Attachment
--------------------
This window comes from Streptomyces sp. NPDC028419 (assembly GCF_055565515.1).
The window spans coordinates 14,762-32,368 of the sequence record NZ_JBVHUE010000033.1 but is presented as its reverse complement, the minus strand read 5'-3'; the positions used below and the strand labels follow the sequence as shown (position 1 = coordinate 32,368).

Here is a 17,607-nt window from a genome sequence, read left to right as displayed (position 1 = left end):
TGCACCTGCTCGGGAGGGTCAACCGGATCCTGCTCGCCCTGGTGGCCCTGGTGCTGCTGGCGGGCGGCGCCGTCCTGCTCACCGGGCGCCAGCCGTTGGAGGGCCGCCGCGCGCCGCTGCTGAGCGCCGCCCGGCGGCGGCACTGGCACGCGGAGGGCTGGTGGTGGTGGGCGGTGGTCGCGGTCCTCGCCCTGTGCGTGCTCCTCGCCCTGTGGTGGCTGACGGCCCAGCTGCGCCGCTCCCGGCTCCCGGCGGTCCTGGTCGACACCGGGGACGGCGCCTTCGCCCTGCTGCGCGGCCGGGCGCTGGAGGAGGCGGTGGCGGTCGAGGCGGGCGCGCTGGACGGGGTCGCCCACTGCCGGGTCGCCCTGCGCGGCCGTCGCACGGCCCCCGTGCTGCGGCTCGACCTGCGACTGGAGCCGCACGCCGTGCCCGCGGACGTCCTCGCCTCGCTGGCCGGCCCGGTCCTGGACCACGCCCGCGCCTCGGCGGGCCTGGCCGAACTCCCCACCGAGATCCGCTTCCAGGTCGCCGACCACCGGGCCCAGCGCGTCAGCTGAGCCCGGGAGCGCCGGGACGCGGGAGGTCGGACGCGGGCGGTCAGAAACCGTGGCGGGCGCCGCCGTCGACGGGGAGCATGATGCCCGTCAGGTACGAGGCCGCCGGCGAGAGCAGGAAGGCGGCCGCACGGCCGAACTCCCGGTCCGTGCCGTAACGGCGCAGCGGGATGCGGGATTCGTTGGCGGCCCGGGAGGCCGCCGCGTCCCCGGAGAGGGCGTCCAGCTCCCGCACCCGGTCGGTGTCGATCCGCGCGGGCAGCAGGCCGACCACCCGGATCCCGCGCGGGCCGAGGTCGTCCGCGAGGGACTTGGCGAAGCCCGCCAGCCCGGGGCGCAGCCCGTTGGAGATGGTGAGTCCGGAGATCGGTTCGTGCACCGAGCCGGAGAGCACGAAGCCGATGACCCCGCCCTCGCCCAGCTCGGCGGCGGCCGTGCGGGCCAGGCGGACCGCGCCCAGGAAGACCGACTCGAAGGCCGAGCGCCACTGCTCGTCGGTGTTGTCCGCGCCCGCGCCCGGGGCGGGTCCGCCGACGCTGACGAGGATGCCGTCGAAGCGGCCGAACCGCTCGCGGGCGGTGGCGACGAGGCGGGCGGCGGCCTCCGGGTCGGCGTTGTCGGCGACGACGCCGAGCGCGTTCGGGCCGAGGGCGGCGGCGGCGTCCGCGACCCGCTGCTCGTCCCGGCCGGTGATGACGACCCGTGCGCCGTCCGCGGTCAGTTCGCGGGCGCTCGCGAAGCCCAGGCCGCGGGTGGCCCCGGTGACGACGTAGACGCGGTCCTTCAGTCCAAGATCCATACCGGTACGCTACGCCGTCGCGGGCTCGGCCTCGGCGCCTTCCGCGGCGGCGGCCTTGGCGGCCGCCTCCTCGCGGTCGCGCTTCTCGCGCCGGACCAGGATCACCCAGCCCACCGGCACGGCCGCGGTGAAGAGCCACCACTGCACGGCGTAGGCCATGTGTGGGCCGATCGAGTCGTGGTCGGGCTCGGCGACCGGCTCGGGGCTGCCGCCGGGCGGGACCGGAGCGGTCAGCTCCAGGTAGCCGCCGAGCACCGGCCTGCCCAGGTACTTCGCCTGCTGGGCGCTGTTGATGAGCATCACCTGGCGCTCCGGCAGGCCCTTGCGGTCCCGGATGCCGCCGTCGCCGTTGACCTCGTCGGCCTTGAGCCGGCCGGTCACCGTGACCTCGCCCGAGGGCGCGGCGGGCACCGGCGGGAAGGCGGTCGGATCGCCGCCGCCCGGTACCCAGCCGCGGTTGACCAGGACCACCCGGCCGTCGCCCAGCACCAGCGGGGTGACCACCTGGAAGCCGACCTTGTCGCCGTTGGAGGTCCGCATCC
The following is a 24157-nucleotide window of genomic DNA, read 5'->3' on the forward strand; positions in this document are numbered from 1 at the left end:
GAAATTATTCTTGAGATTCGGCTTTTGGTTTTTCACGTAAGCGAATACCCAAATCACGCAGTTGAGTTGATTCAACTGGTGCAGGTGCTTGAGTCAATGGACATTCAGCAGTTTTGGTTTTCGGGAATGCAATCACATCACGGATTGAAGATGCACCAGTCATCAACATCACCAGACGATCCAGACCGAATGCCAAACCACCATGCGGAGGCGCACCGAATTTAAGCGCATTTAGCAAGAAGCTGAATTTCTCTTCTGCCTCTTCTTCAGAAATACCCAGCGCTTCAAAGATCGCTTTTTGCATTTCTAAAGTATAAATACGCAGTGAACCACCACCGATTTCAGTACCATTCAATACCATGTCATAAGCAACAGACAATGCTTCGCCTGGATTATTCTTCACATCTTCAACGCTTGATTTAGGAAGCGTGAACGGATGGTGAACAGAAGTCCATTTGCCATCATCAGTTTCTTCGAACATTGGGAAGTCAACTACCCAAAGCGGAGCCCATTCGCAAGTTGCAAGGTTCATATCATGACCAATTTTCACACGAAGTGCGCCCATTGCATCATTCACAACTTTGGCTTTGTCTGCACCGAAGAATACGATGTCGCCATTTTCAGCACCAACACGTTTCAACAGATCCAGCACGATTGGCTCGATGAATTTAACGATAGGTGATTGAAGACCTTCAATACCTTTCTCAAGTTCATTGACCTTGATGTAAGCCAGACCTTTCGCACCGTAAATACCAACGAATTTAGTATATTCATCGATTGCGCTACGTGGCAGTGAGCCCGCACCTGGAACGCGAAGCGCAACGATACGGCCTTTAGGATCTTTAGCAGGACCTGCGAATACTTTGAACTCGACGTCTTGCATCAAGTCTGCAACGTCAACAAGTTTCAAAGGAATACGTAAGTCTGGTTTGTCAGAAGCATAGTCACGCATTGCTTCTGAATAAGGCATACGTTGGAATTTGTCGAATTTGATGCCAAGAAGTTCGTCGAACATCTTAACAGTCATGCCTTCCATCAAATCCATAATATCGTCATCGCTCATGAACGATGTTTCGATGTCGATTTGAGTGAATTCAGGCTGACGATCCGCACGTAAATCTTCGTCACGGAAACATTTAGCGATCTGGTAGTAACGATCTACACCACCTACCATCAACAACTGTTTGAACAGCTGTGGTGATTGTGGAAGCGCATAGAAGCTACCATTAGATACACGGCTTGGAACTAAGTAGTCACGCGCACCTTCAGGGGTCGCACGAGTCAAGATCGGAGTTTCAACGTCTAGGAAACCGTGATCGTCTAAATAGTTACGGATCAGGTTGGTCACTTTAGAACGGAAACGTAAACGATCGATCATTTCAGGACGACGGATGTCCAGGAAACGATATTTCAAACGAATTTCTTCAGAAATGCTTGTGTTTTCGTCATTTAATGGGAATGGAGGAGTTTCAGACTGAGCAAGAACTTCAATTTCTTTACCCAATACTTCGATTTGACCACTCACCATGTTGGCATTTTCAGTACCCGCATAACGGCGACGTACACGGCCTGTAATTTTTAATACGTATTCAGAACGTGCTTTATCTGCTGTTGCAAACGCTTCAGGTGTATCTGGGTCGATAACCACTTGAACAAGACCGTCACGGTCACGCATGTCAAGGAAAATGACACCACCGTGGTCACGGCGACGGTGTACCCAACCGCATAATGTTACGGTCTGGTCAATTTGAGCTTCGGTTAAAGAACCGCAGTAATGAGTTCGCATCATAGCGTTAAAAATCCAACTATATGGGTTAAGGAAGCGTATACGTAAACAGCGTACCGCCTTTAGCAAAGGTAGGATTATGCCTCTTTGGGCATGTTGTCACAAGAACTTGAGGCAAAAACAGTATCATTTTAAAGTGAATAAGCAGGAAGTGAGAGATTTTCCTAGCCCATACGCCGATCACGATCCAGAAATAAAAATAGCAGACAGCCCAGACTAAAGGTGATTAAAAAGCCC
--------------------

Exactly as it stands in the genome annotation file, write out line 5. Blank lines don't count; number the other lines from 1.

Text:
The following is a 24157-nucleotide window of genomic DNA, read 5'->3' on the forward strand; positions in this document are numbered from 1 at the left end: